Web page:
BTW I intend to send along a follow up comment at a later time. It has to do with Animalia art, Twilight Zone and copy right law. To be continued…. (cue ominous music) Heather D

  2. Heather D says

    Hello Ladies Part2
    Heather D again.  I thought I should mention a rather spooky moment of serendipity. I find it an interesting coincidence that this episode would bring up the Twilight Zone, intellectual property rights and Animalia.  Bear with me folks.

    Betsy mentions an episode of the Twilight Zone. In “It’s a Good Life” a young Billy Mumy bullies  the entire town with the threat of using his powers to “disappear” people.  This classic episode was so memorable that the franchise revisited the character by inviting  Billy Mumy and his daughter Liliana to star in “It’s Still a Good Life”  in which the father & child both have the ability to alter reality. 

    I bring this all up because it loops back to Animalia with Kate and Betsy speculating about Gremlins and copyright law.  The first time I saw an American gremlin was in the Twilight Zone episode; “Nightmare at 20,000 Feet”.  In the original (there are remakes) William Shatner plays a man with areophobia who is stuck in the window seat of a plane.  The Twilight Zone aspect kicks in when it becomes evident that Will is the only person who can see the gremlin on the wing tearing at the plane’s wiring.  I still remember the first time I encountered that episode.  Despite watching it in full daylight during summer reruns–  it still scared me witless.   Something about that gremlin- even in black and white- was terrifying. What is it with American’s having to supersize everything?  The traditional gremlins of WWII are scary enough thank-you-very-much.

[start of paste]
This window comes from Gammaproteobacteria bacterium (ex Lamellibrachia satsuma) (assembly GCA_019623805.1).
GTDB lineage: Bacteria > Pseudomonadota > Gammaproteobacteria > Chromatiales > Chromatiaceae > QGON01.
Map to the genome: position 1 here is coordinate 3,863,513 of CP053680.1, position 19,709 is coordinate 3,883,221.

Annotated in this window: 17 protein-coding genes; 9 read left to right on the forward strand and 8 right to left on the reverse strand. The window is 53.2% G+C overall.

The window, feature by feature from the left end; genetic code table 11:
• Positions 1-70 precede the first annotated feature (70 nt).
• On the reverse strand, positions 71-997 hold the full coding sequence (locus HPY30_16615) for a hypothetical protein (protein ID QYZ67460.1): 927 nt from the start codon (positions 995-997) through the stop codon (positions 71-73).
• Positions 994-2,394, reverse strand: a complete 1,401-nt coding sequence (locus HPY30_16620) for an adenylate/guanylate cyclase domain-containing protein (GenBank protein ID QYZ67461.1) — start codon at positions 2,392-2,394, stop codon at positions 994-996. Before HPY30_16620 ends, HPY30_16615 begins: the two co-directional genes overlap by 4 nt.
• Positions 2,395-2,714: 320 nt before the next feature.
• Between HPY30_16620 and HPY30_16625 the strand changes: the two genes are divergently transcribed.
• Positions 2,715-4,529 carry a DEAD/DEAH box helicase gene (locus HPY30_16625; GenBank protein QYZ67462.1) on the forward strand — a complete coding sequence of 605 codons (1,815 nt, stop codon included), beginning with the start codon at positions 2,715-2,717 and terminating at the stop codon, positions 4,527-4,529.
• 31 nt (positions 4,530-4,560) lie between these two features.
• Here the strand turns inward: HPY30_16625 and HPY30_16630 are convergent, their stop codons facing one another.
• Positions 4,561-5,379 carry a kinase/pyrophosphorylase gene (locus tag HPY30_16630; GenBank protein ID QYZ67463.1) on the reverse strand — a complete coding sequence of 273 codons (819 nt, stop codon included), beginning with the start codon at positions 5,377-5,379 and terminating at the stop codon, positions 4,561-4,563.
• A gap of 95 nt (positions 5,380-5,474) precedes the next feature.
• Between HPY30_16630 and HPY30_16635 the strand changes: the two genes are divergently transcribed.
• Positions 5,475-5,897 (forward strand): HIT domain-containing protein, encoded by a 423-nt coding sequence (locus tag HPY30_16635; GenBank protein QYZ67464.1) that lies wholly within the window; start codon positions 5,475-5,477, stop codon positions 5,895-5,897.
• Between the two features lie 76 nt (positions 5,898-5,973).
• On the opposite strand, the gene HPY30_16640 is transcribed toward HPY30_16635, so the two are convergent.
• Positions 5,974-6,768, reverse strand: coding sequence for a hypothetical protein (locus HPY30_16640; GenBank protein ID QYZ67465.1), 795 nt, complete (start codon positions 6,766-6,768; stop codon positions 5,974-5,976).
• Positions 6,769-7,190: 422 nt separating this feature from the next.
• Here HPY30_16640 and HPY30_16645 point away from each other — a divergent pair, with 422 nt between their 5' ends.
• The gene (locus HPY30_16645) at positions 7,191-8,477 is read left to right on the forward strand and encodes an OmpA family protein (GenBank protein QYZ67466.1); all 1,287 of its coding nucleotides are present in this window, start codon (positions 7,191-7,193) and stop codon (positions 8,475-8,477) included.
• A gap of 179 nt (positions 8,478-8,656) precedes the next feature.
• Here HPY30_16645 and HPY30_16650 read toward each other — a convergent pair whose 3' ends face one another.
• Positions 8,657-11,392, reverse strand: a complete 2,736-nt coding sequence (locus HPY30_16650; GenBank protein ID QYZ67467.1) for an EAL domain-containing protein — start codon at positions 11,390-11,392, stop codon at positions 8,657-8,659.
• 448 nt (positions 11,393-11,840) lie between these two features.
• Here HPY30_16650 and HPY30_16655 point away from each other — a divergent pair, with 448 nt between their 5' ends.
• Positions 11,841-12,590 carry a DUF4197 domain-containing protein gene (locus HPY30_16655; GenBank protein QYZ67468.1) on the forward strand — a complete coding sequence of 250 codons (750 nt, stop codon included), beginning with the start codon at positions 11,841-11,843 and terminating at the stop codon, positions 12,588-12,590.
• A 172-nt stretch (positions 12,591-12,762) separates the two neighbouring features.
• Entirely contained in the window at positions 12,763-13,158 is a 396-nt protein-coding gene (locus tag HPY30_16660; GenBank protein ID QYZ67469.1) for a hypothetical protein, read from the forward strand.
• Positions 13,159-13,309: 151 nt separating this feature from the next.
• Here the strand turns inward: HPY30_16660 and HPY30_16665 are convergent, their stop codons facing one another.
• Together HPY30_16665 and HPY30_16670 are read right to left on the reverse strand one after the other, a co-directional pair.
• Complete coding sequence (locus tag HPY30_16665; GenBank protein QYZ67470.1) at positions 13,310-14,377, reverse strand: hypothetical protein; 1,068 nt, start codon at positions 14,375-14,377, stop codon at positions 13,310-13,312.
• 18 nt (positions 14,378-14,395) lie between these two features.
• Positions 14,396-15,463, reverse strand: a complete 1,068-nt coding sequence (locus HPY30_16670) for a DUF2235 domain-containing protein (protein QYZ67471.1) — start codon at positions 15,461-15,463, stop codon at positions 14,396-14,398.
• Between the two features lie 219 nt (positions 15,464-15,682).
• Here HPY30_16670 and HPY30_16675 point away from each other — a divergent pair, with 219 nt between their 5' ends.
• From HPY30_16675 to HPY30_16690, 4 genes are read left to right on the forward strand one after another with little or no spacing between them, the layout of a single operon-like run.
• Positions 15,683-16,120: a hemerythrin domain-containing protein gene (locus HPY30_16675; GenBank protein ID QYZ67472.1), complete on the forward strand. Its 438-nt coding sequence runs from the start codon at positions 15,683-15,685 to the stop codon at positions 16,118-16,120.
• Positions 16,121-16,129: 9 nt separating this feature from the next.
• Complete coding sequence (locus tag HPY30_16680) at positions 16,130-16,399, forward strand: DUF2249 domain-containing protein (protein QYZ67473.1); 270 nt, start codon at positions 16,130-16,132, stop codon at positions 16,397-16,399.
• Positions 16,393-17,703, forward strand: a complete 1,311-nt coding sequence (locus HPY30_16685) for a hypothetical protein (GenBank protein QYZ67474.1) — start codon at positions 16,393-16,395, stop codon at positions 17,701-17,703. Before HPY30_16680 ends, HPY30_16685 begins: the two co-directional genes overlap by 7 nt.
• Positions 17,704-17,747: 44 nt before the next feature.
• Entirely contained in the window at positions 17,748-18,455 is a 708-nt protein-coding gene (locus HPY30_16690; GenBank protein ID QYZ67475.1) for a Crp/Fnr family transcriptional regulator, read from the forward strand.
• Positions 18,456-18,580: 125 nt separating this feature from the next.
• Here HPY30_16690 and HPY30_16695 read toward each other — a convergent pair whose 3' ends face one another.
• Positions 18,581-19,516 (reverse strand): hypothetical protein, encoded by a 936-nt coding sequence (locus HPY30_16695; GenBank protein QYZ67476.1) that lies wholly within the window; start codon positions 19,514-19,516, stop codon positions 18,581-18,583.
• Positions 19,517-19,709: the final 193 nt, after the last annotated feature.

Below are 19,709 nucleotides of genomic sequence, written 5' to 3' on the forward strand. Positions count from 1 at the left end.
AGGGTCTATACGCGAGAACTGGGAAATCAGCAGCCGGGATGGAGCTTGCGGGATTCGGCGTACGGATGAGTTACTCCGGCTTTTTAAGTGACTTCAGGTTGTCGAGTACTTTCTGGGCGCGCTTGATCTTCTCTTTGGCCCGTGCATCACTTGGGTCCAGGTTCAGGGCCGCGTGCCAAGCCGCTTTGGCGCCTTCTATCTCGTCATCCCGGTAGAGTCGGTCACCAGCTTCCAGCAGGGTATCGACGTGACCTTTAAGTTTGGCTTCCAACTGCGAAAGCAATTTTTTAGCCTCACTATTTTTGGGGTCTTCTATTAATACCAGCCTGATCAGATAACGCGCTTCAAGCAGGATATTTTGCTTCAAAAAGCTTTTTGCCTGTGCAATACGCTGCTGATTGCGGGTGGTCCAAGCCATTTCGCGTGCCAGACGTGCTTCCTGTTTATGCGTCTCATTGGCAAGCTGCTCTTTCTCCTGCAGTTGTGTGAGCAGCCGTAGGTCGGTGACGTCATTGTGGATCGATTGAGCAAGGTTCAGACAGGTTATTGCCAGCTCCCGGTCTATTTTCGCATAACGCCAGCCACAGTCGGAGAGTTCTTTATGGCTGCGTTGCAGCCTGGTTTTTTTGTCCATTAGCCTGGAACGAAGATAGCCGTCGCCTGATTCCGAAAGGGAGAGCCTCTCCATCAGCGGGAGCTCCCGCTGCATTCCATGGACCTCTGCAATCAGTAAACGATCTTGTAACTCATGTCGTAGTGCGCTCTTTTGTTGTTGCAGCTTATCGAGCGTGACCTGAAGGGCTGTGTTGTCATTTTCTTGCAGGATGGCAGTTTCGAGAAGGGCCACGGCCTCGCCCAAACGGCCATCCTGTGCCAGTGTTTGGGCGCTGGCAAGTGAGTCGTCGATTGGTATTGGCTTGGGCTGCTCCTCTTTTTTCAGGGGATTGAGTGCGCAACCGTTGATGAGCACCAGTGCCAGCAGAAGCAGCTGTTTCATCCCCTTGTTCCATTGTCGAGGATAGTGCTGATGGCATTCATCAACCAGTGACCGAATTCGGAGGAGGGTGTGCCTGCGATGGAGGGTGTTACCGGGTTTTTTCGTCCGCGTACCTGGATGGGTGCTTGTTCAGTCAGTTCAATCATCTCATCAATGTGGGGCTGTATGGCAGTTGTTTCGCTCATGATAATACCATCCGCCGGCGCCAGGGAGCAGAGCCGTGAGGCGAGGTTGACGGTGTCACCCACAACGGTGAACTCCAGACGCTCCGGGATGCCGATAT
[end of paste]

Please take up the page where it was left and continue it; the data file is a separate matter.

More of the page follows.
How gremlins made their way to the States is where copyright law comes into all of this.  The wee beasties snuck over with Roald Dahl early in the 1940s. Flight Lieutenant Dahl was working for the British Embassy in Washington D.C when he started writing about a pilot dealing with a gremlin infestation.  For years the critters had been blamed for all sorts of mechanical error on the planes and equipment for the RAF.  A fact Betsy mentions briefly in the Animalia episode.

    One thing led to another and a Dahl story featuring gremlins made its way to Walt Disney’s desk. Dahl and Disney spent almost a year trying to put together a movie featuring gremlins. The main impediment was intellectual property law.  Since the gremlins were a folktale– they couldn’t be copyrighted.  Also, Dahl and the British Air Ministry were reluctant to allow Disney full intellectual custody of the RAF gremlins.  In the end it was decided (quite correctly) not to set them loose on the big screen without supervision.